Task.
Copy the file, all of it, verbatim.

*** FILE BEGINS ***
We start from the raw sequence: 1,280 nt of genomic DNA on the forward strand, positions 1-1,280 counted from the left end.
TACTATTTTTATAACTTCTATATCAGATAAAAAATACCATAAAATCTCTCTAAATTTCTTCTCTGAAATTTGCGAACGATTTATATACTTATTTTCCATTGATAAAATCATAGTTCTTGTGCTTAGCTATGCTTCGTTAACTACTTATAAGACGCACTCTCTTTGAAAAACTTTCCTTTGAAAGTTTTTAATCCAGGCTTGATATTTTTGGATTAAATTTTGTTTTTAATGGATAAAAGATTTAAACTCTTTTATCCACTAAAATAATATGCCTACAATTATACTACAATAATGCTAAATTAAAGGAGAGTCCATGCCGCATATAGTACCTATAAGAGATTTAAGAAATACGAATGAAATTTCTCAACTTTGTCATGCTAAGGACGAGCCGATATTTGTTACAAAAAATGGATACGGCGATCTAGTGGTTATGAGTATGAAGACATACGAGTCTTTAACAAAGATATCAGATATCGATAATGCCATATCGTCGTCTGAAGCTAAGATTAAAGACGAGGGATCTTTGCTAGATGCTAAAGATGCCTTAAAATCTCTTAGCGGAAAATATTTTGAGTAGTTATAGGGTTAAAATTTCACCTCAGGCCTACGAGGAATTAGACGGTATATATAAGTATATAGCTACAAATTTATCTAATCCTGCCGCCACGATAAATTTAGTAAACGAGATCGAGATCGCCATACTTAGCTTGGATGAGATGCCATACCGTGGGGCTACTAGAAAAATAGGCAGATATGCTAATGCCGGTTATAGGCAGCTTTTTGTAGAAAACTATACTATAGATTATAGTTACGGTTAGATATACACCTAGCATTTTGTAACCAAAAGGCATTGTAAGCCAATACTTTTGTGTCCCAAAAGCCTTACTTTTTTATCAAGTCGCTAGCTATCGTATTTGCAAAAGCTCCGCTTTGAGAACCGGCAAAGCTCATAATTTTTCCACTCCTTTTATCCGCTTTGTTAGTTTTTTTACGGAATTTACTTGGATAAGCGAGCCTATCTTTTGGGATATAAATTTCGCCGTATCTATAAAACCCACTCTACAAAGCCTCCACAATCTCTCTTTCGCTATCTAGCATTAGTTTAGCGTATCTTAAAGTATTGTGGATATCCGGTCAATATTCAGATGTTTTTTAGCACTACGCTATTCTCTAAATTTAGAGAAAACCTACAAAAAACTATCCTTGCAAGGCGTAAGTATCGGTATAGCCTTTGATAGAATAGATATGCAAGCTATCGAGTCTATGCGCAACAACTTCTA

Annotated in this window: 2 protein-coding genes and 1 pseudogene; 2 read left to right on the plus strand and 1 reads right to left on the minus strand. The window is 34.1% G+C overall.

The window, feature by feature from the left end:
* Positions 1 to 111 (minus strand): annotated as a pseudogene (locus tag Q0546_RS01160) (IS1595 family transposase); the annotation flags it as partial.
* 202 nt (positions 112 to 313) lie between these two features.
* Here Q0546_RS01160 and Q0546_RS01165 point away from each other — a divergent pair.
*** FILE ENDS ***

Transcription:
We start from the raw sequence: 1,280 nt of genomic DNA on the forward strand, positions 1-1,280 counted from the left end.
TACTATTTTTATAACTTCTATATCAGATAAAAAATACCATAAAATCTCTCTAAATTTCTTCTCTGAAATTTGCGAACGATTTATATACTTATTTTCCATTGATAAAATCATAGTTCTTGTGCTTAGCTATGCTTCGTTAACTACTTATAAGACGCACTCTCTTTGAAAAACTTTCCTTTGAAAGTTTTTAATCCAGGCTTGATATTTTTGGATTAAATTTTGTTTTTAATGGATAAAAGATTTAAACTCTTTTATCCACTAAAATAATATGCCTACAATTATACTACAATAATGCTAAATTAAAGGAGAGTCCATGCCGCATATAGTACCTATAAGAGATTTAAGAAATACGAATGAAATTTCTCAACTTTGTCATGCTAAGGACGAGCCGATATTTGTTACAAAAAATGGATACGGCGATCTAGTGGTTATGAGTATGAAGACATACGAGTCTTTAACAAAGATATCAGATATCGATAATGCCATATCGTCGTCTGAAGCTAAGATTAAAGACGAGGGATCTTTGCTAGATGCTAAAGATGCCTTAAAATCTCTTAGCGGAAAATATTTTGAGTAGTTATAGGGTTAAAATTTCACCTCAGGCCTACGAGGAATTAGACGGTATATATAAGTATATAGCTACAAATTTATCTAATCCTGCCGCCACGATAAATTTAGTAAACGAGATCGAGATCGCCATACTTAGCTTGGATGAGATGCCATACCGTGGGGCTACTAGAAAAATAGGCAGATATGCTAATGCCGGTTATAGGCAGCTTTTTGTAGAAAACTATACTATAGATTATAGTTACGGTTAGATATACACCTAGCATTTTGTAACCAAAAGGCATTGTAAGCCAATACTTTTGTGTCCCAAAAGCCTTACTTTTTTATCAAGTCGCTAGCTATCGTATTTGCAAAAGCTCCGCTTTGAGAACCGGCAAAGCTCATAATTTTTCCACTCCTTTTATCCGCTTTGTTAGTTTTTTTACGGAATTTACTTGGATAAGCGAGCCTATCTTTTGGGATATAAATTTCGCCGTATCTATAAAACCCACTCTACAAAGCCTCCACAATCTCTCTTTCGCTATCTAGCATTAGTTTAGCGTATCTTAAAGTATTGTGGATATCCGGTCAATATTCAGATGTTTTTTAGCACTACGCTATTCTCTAAATTTAGAGAAAACCTACAAAAAACTATCCTTGCAAGGCGTAAGTATCGGTATAGCCTTTGATAGAATAGATATGCAAGCTATCGAGTCTATGCGCAACAACTTCTA

Annotated in this window: 2 protein-coding genes and 1 pseudogene; 2 read left to right on the plus strand and 1 reads right to left on the minus strand. The window is 34.1% G+C overall.

The window, feature by feature from the left end:
* Positions 1 to 111 (minus strand): annotated as a pseudogene (locus tag Q0546_RS01160) (IS1595 family transposase); the annotation flags it as partial.
* 202 nt (positions 112 to 313) lie between these two features.
* Here Q0546_RS01160 and Q0546_RS01165 point away from each other — a divergent pair.